Nearly two billion people fly each year. More than half a million people are aloft at any given time and on average a medical “event” will occur for every 30,000, of whom 3% will die. Dead people fly all the time. Anne McDonough at the Washington Post says that a dozen deaths occur each year on an airline she doesn’t name.
Recently two women were arrested in Liverpool for attempting to take a dead relative to Germany with them. The police suspected they were trying to save the $7,000+ they would have paid in repatriation charges by getting him back to his birthplace in an airline seat. That prompted One newspaper commenter to wonder why it was more expensive to transport a corpse than a live passenger. “Why do they charge more for a dead body than a live one. They don’t require any attention, food, drinks, blankets or pillows.”
Maybe it’s because they are treated better in many other ways. Airliners.net has a fascinating thread devoted to the subject of transporting dead bodies on passenger aircraft. The living really do fly with the dead, and far more frequently than Anne McDonough believes. Schipol Airport in the Netherlands has a fully operational mortuary with a 40 cadaver capacity. “On average the mortuary deals with approximately 2000 bodies per year, about 60 % of which are in repatriation or transit to foreign places of burial and 40% returning to the Netherlands.” They travel in airtrays in cargo. “The airtray is always marked with the words HUMAN REMAINS, the persons name, flight number, origin, and destination. Most people are with in caskets, but on a few occasions I have received them in alternate containers. One of the most difficult countries to send a person to is Italy”.
And that’s because Italy imposes so many entry requirements on a corpse that it would be virtually impossible for a terrorist to gain entry, provided he was already dead.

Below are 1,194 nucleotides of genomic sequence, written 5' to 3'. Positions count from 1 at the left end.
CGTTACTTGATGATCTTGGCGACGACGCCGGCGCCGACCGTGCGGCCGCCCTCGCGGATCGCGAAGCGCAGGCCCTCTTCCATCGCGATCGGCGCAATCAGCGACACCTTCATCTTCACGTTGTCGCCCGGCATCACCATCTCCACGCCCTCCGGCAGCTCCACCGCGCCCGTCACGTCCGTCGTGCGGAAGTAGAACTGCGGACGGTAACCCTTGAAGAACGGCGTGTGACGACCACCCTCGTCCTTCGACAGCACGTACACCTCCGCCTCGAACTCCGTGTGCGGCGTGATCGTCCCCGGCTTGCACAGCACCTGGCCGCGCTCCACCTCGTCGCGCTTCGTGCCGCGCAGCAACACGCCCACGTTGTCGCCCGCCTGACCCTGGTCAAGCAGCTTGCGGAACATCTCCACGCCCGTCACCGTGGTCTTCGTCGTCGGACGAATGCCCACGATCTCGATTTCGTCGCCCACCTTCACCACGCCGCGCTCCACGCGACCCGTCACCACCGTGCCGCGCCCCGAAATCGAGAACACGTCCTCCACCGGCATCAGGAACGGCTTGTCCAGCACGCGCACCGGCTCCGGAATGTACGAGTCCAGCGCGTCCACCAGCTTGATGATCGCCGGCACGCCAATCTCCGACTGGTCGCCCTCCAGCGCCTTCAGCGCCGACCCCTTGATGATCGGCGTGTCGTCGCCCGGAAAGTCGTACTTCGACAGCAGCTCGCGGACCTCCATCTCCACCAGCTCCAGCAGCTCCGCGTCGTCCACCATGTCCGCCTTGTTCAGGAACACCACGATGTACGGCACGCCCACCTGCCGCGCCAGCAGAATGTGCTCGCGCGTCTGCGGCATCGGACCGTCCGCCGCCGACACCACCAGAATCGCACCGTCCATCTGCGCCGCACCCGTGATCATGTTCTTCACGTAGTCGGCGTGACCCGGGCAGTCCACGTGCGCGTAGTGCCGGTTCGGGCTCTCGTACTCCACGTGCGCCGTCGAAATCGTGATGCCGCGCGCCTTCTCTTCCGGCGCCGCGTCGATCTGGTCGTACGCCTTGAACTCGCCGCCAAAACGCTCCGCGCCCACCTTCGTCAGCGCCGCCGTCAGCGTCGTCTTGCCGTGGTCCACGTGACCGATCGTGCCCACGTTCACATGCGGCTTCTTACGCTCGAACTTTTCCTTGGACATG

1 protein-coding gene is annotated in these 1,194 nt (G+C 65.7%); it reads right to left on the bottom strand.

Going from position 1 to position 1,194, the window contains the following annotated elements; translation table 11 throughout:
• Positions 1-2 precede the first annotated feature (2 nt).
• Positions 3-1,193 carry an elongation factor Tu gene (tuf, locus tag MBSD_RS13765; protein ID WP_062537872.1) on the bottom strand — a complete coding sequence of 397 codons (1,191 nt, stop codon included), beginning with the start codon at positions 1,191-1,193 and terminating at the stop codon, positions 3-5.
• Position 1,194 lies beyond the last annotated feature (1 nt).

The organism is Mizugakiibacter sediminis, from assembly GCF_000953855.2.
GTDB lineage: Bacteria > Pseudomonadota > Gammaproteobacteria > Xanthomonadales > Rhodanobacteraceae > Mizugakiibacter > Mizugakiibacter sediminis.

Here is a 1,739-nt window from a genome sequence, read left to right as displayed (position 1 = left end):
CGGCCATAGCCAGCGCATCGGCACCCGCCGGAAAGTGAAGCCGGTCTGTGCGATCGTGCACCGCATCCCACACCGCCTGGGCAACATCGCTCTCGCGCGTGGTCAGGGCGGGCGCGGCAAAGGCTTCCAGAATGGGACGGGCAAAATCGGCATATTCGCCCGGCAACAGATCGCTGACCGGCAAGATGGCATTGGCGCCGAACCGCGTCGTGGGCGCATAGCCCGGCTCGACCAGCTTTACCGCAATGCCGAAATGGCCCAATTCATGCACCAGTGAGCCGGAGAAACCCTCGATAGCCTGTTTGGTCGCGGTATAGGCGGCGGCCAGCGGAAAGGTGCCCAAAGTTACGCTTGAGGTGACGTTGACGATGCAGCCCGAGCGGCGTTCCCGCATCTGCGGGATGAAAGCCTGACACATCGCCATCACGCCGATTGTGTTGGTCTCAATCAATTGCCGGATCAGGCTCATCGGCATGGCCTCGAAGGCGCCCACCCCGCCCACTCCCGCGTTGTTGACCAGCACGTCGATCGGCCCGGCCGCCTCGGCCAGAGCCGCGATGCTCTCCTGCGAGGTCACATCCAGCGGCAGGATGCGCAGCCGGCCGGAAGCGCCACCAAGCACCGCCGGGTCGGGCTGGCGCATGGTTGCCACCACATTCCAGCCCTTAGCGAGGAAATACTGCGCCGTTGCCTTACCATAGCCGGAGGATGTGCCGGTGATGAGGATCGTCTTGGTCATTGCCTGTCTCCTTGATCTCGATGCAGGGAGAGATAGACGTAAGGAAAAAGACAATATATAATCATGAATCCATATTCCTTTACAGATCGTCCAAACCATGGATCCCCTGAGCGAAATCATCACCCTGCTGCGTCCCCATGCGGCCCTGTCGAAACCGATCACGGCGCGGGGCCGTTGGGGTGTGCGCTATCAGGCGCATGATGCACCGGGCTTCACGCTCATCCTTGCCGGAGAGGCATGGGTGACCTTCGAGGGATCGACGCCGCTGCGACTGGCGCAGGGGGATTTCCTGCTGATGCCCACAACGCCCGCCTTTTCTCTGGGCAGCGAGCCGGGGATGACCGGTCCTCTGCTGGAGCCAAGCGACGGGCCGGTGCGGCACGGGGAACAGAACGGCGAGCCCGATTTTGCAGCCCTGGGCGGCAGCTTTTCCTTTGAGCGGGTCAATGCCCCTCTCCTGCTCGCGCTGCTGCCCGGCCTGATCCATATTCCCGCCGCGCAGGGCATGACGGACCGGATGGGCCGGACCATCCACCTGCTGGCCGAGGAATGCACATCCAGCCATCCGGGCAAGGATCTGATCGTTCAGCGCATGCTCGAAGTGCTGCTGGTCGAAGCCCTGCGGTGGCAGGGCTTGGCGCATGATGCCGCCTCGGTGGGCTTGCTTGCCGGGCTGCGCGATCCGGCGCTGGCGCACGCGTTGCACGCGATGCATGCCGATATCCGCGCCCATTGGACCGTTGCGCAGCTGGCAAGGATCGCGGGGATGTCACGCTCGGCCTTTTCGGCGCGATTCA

The person must be embalmed
The death certificate must be translated to Italian
Their must a be letter from the medical examiner stating that the person has not died of any communicable diseases and that must be translated into Italian.
Person must be with in a sealed casket
A letter must be written by the funeral director describing how the outer container was built, and what it is made of.
There must be an approval from the Italian consulate, and sometimes they will X -Ray the person who has died.
When finished the outer container, the casket, and person who has died can weigh up to 400 lbs.
I believe I got it all, yet their are other documents such as passports, naturalization papers, and many more which are needed. The process can take up to a week sometimes depending what day of the week it is, and if the person dies around a holiday.
By the time the relatives get through that they will wonder why repatriation doesn’t cost more than $7,000. Compared to the cursory examination and care the living get, the dead travel positively first-class. Among other things, they get to lie down, something you have to get a business or first class ticket to do. The Nigerian underwear bomber wouldn’t have stood a chance of getting into Italy even if his father hadn’t visited the authorities and told them his son was a terrorist. According to Australian safety officials the increasing misery of air travel — the length of the flights, the cramped circumstances, the aging profile of travelers — may be behind the rise in deaths per hundred thousand. For many, especially the elderly and the infirm, flying has become an ordeal. Raise your hands, stand over here, take off your shoes, take off your coat. Can’t bring liquids aboard, can’t go to the bathroom an hour before landing. Can’t, can’t, can’t.